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Photo of Anthoula Malkopoulou

Anthoula Malkopoulou

Associate professor

Photo of Anthoula Malkopoulou

What militant democrats and technocrats share


  • Anthoula Malkopoulou

Summary, in English

In their efforts to prevent democratic backsliding, militant democrats have traditionally been sympathetic to technocratic arrangements. Does this sympathy imply a logical congruence? Comparing theories of militant democracy and epistemic technocracy (aka epistocracy), I discover a common approach to basic aspects of representative democracy. Both theories see voters as fallible or ignorant instead of capable political agents; and they both understand political parties to be channels of state rule rather than democratic expression. This shared suspicion of grassroots political agency explains why they employ non-democratic means to pursue their goals. But the two theories appear to be also analytically co-extensive. Like militant democrats, epistemic technocrats polemicize antidemocrats inasmuch as the latter are proxies for epistemically foul decision-making. Conversely, militant democrats try to block ‘incorrect’ decisions as long as these lead to democratic subversion, thereby producing a distinct type of militant technocracy. The article ends by drawing the implications of this symbiosis of epistemic and militant democratic ideas for contemporary democratic theory.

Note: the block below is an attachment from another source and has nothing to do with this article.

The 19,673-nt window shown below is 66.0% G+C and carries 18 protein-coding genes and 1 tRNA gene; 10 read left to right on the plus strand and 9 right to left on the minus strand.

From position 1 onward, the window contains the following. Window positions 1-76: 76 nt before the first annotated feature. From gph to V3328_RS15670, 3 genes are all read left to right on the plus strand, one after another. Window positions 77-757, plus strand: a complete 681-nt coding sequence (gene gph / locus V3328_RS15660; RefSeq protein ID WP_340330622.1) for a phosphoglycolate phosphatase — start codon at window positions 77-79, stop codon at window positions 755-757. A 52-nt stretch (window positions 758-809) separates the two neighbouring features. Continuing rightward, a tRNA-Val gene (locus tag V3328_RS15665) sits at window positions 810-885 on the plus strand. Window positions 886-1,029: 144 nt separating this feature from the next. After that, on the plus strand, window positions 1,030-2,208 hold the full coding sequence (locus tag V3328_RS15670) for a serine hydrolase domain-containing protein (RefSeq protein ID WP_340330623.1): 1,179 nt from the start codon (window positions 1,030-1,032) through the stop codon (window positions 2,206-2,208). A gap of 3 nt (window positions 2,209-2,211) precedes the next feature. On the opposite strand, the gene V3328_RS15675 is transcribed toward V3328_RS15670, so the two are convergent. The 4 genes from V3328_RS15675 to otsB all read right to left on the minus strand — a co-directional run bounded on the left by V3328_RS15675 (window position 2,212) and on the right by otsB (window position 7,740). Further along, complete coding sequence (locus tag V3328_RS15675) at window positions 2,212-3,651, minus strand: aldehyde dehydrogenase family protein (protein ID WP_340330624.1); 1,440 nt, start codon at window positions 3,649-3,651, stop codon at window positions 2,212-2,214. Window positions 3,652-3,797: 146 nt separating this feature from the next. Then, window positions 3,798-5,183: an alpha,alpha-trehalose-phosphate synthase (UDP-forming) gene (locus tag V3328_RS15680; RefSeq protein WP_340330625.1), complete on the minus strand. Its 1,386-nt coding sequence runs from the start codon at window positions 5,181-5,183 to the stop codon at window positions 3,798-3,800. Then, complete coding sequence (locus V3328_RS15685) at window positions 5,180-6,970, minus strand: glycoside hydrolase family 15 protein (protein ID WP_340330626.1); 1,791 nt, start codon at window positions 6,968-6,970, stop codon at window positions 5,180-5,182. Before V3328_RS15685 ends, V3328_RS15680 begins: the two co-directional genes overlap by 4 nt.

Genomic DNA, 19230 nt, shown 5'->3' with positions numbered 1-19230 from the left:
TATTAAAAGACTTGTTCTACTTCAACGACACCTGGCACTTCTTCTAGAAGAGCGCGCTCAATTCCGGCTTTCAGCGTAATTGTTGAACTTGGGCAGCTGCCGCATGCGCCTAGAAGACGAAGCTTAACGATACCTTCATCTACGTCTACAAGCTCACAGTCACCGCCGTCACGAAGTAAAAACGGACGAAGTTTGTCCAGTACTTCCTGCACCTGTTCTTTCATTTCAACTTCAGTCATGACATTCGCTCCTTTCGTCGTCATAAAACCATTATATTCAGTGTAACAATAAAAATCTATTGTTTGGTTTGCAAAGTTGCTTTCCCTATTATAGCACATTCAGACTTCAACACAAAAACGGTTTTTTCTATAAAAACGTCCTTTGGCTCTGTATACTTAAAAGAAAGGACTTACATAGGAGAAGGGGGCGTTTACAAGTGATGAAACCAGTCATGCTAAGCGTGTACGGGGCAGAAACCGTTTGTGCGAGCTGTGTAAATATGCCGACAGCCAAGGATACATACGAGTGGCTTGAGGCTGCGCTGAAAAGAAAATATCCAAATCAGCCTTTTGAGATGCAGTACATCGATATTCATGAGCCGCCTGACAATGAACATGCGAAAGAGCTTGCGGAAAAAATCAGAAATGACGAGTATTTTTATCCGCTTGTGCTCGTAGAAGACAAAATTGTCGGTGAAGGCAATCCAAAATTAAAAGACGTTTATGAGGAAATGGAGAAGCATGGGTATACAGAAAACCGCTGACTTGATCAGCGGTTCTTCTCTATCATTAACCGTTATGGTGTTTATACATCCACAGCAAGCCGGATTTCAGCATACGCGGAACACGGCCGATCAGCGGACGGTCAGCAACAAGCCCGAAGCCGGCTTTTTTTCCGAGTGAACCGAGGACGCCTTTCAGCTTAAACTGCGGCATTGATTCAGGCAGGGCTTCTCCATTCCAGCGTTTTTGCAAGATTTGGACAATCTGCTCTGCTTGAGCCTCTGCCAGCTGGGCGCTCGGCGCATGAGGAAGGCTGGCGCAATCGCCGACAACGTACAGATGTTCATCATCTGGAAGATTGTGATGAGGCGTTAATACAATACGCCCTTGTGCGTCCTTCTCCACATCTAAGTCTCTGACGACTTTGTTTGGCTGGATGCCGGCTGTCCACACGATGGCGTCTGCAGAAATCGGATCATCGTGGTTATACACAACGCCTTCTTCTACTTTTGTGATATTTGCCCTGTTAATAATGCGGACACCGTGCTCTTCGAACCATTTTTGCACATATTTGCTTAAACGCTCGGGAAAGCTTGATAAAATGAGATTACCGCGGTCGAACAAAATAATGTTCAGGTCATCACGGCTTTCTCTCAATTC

• Department of Political Science

Publishing year





Critical Review of International Social and Political Philosophy (CRISPP)

Document type

Journal article


Taylor & Francis


  • Political Science (excluding Public Administration Studies and Globalization Studies)


  • political theory
  • militant democracy
  • epistocracy
  • conception of voters
  • political parties




  • ISSN: 1369-8230